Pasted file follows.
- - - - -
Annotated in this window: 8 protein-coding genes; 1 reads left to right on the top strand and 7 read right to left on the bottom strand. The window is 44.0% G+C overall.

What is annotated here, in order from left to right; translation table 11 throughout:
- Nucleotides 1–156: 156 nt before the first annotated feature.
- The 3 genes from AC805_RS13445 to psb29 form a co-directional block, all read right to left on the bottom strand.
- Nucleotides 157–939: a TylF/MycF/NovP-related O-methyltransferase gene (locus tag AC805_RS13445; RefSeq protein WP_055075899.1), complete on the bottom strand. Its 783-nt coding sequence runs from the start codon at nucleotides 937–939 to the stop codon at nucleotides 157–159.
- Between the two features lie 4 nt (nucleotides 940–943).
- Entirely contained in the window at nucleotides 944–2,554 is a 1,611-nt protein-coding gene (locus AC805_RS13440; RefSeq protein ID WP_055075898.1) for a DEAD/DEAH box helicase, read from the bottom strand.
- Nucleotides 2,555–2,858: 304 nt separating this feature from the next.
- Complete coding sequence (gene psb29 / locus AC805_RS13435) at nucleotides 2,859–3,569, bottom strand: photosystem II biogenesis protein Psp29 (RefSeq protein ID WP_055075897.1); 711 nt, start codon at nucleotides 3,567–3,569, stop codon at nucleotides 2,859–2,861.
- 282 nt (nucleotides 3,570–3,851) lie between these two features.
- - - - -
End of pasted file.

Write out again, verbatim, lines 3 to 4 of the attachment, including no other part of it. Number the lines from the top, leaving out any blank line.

- Nucleotides 1–156: 156 nt before the first annotated feature.
- The 3 genes from AC805_RS13445 to psb29 form a co-directional block, all read right to left on the bottom strand.